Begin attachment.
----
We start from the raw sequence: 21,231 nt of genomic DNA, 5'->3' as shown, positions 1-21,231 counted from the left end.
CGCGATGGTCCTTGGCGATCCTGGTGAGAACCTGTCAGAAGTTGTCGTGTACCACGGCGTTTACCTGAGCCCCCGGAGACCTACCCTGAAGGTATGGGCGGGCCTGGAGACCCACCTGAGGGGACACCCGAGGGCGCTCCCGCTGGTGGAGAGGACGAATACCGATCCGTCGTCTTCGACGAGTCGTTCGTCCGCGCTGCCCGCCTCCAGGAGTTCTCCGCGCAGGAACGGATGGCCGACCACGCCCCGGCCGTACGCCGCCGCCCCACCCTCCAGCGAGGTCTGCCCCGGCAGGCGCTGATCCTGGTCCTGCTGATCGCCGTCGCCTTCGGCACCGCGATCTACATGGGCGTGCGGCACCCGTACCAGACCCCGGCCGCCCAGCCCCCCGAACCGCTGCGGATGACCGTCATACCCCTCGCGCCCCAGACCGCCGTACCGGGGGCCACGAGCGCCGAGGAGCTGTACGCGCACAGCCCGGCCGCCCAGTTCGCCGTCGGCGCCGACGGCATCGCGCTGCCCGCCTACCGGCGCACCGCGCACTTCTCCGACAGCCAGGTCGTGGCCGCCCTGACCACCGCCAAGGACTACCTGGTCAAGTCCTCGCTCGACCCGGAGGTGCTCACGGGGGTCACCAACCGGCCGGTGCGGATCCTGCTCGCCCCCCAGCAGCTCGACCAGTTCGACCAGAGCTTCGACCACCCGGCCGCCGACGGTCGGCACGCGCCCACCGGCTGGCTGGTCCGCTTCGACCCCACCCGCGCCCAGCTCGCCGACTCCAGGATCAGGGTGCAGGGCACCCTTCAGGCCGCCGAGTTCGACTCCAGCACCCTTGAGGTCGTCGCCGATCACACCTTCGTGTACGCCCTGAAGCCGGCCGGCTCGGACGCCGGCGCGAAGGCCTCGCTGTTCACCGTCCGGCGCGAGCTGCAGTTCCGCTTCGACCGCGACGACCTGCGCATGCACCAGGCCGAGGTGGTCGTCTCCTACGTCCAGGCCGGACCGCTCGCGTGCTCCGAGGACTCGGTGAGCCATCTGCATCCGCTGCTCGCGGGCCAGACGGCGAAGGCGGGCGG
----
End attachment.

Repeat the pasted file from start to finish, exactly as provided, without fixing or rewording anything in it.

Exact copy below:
We start from the raw sequence: 21,231 nt of genomic DNA, 5'->3' as shown, positions 1-21,231 counted from the left end.
CGCGATGGTCCTTGGCGATCCTGGTGAGAACCTGTCAGAAGTTGTCGTGTACCACGGCGTTTACCTGAGCCCCCGGAGACCTACCCTGAAGGTATGGGCGGGCCTGGAGACCCACCTGAGGGGACACCCGAGGGCGCTCCCGCTGGTGGAGAGGACGAATACCGATCCGTCGTCTTCGACGAGTCGTTCGTCCGCGCTGCCCGCCTCCAGGAGTTCTCCGCGCAGGAACGGATGGCCGACCACGCCCCGGCCGTACGCCGCCGCCCCACCCTCCAGCGAGGTCTGCCCCGGCAGGCGCTGATCCTGGTCCTGCTGATCGCCGTCGCCTTCGGCACCGCGATCTACATGGGCGTGCGGCACCCGTACCAGACCCCGGCCGCCCAGCCCCCCGAACCGCTGCGGATGACCGTCATACCCCTCGCGCCCCAGACCGCCGTACCGGGGGCCACGAGCGCCGAGGAGCTGTACGCGCACAGCCCGGCCGCCCAGTTCGCCGTCGGCGCCGACGGCATCGCGCTGCCCGCCTACCGGCGCACCGCGCACTTCTCCGACAGCCAGGTCGTGGCCGCCCTGACCACCGCCAAGGACTACCTGGTCAAGTCCTCGCTCGACCCGGAGGTGCTCACGGGGGTCACCAACCGGCCGGTGCGGATCCTGCTCGCCCCCCAGCAGCTCGACCAGTTCGACCAGAGCTTCGACCACCCGGCCGCCGACGGTCGGCACGCGCCCACCGGCTGGCTGGTCCGCTTCGACCCCACCCGCGCCCAGCTCGCCGACTCCAGGATCAGGGTGCAGGGCACCCTTCAGGCCGCCGAGTTCGACTCCAGCACCCTTGAGGTCGTCGCCGATCACACCTTCGTGTACGCCCTGAAGCCGGCCGGCTCGGACGCCGGCGCGAAGGCCTCGCTGTTCACCGTCCGGCGCGAGCTGCAGTTCCGCTTCGACCGCGACGACCTGCGCATGCACCAGGCCGAGGTGGTCGTCTCCTACGTCCAGGCCGGACCGCTCGCGTGCTCCGAGGACTCGGTGAGCCATCTGCATCCGCTGCTCGCGGGCCAGACGGCGAAGGCGGGCGG